Heritage Travel, Historic Preservation
Comments 3

Salute to the Chairman

The Backs

View from the River Cam and the Back Lawn at King’s College, Cambridge

We arrived in Cambridge mid-day on Saturday for the 16th International Conference of National Trusts.  Even through our jet-lagged fog, we were charmed by this beautiful city as we met two friends and colleagues from the International National Trusts Organisation (INTO) for lunch in an English pub across from King’s College.

The meal and an afternoon nap were the refreshments we needed before heading out to dinner at the Polonia Club (who knew they had a Polish Club in Cambridge?).  The occasion was a delightful evening with the members of the INTO Executive Committee and Secretariat to toast our outgoing chairman, Simon Molesworth of Australia.  Simon has guided INTO for 10 years, first as head of the steering committee and then as the founding chairman, first elected to his post in New Delhi in 2007.

Simon Molesworth Dinner

Simon Molesworth (right) enjoying food, wine, and friends at the Polonia Club of Cambridge

Several of us spoke that evening about Simon’s service as the founding chairman of INTO, and his indefatigable work ethic through the years.  There was more than one mention of his joining our bi-monthly conference calls at midnight from Australia, so that those of us in North America and Europe could be on at more reasonable hours of the work day.  Others spoke of his vision for INTO, his ability to listen to all points of view, and his care for the world’s cultural heritage.  INTO Vice Chairman Bill Turner of Canada reminded us of Simon’s habit – while walking the Camino de Santiago last year in Spain – of handing out pens to local dignitaries along the way…and adding to the age of the eucalyptus tree from which they were made with each telling.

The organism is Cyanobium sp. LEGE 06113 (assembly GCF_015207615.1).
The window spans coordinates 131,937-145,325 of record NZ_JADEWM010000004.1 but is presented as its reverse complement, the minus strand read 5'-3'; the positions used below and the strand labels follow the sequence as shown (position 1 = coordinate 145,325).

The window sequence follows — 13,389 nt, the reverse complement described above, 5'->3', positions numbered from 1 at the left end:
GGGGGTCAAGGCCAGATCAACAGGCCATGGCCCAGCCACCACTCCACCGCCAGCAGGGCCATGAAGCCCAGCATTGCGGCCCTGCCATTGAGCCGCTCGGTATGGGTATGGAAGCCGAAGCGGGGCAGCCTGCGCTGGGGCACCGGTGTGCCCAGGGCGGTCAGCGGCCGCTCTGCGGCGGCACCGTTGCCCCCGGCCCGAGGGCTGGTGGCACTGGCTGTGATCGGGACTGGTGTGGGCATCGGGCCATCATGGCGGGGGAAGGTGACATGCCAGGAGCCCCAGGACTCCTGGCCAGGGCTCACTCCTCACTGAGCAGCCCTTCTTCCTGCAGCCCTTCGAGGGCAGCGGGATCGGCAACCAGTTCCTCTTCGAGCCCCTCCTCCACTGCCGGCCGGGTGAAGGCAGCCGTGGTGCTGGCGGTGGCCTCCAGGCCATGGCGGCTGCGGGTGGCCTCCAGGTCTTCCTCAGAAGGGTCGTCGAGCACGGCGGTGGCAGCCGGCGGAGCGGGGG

I spoke of Simon’s optimism, which will always be a trait I will associate with our founding chairman of INTO.  That outlook opened up new opportunities for the organization.  He is optimistic about the role young people will play in heritage conservation, as seen through the service of his own daughter as the volunteer head of INTO Farms.  Simon is optimistic that in the face of extensive world troubles, caring for our built and natural heritage is an important part of the way forward.

After ten years of service and investment of great personal time and resources, Simon turns over the reigns of INTO to Fiona Reynolds, the former Director-General of the National Trust in the U.K.  I am thankful for Simon’s work and for his unfailing commitment to the work of INTO to “promote the conservation and enhancement of the cultural and natural heritage of all nations for the benefit of the people of the world.”  Simon ensured that INTO – an international network of National Trusts and similar non-governmental organizations – was globally diverse but united in a shared commitment to work through cooperation, coordination and comradeship.

I join colleagues from around the world in saluting you, Mr. Chairman, and in thanking you for your invaluable service.

More to come…



  1. Tracy says

    Wonderful tribute, David. Thanks for sharing. Hope to get to Cambridge at some point!

  2. Thanks for this post David. I agree that Simon has served INTO so well during the past 10 years, and in so doing has advanced all of our conservation efforts around the world. I recall that during the 14th ICNT here in Victoria, British Columbia (which I had the pleasure of helping to organize) Simon’s presence and grace and easy-going attitude helped tremendously to set the stage for a warm and friendly gathering; and his intellect and passion for the work we do were an inspiration for us all. We owe him a great debt of gratitude for stepping forward into this role and helping to make INTO the powerful (and growing) voice that it is. Thanks Simon, and best wishes.

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